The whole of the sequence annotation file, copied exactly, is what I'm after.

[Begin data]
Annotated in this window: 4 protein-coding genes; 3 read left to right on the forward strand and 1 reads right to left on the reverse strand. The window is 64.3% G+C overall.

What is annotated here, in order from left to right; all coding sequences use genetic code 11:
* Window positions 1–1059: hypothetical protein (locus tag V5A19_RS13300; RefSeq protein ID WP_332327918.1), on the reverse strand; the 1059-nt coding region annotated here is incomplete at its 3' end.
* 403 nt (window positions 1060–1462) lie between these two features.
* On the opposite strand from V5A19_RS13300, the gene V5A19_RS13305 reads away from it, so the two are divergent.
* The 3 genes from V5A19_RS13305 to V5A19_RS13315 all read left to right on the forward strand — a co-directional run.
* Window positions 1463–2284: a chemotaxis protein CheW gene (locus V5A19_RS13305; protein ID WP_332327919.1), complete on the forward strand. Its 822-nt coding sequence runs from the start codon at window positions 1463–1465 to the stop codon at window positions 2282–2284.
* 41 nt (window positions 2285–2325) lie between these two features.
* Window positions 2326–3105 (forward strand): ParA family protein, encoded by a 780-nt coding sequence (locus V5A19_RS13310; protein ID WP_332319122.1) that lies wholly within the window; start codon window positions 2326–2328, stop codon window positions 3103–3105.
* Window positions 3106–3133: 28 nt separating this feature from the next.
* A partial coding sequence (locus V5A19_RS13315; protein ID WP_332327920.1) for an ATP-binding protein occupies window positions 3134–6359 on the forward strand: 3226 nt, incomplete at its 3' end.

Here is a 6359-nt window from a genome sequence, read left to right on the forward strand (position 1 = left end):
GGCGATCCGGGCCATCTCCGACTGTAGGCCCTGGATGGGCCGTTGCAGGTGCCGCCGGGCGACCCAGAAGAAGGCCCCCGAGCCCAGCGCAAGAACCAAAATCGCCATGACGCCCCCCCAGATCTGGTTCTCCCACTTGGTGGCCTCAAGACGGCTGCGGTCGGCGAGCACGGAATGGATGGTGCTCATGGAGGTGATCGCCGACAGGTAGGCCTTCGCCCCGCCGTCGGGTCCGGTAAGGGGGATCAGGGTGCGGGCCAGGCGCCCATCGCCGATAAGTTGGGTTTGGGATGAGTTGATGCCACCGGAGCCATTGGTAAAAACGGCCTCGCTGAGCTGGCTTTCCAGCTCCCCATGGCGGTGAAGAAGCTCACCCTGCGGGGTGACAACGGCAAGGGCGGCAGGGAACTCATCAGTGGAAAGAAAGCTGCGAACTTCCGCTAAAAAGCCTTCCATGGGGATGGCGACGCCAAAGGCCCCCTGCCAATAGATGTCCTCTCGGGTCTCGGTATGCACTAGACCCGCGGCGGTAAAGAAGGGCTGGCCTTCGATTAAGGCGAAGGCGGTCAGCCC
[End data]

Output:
Annotated in this window: 4 protein-coding genes; 3 read left to right on the forward strand and 1 reads right to left on the reverse strand. The window is 64.3% G+C overall.

What is annotated here, in order from left to right; all coding sequences use genetic code 11:
* Window positions 1–1059: hypothetical protein (locus tag V5A19_RS13300; RefSeq protein ID WP_332327918.1), on the reverse strand; the 1059-nt coding region annotated here is incomplete at its 3' end.
* 403 nt (window positions 1060–1462) lie between these two features.
* On the opposite strand from V5A19_RS13300, the gene V5A19_RS13305 reads away from it, so the two are divergent.
* The 3 genes from V5A19_RS13305 to V5A19_RS13315 all read left to right on the forward strand — a co-directional run.
* Window positions 1463–2284: a chemotaxis protein CheW gene (locus V5A19_RS13305; protein ID WP_332327919.1), complete on the forward strand. Its 822-nt coding sequence runs from the start codon at window positions 1463–1465 to the stop codon at window positions 2282–2284.
* 41 nt (window positions 2285–2325) lie between these two features.
* Window positions 2326–3105 (forward strand): ParA family protein, encoded by a 780-nt coding sequence (locus V5A19_RS13310; protein ID WP_332319122.1) that lies wholly within the window; start codon window positions 2326–2328, stop codon window positions 3103–3105.
* Window positions 3106–3133: 28 nt separating this feature from the next.
* A partial coding sequence (locus V5A19_RS13315; protein ID WP_332327920.1) for an ATP-binding protein occupies window positions 3134–6359 on the forward strand: 3226 nt, incomplete at its 3' end.

Here is a 6359-nt window from a genome sequence, read left to right on the forward strand (position 1 = left end):
GGCGATCCGGGCCATCTCCGACTGTAGGCCCTGGATGGGCCGTTGCAGGTGCCGCCGGGCGACCCAGAAGAAGGCCCCCGAGCCCAGCGCAAGAACCAAAATCGCCATGACGCCCCCCCAGATCTGGTTCTCCCACTTGGTGGCCTCAAGACGGCTGCGGTCGGCGAGCACGGAATGGATGGTGCTCATGGAGGTGATCGCCGACAGGTAGGCCTTCGCCCCGCCGTCGGGTCCGGTAAGGGGGATCAGGGTGCGGGCCAGGCGCCCATCGCCGATAAGTTGGGTTTGGGATGAGTTGATGCCACCGGAGCCATTGGTAAAAACGGCCTCGCTGAGCTGGCTTTCCAGCTCCCCATGGCGGTGAAGAAGCTCACCCTGCGGGGTGACAACGGCAAGGGCGGCAGGGAACTCATCAGTGGAAAGAAAGCTGCGAACTTCCGCTAAAAAGCCTTCCATGGGGATGGCGACGCCAAAGGCCCCCTGCCAATAGATGTCCTCTCGGGTCTCGGTATGCACTAGACCCGCGGCGGTAAAGAAGGGCTGGCCTTCGATTAAGGCGAAGGCGGTCAGCCC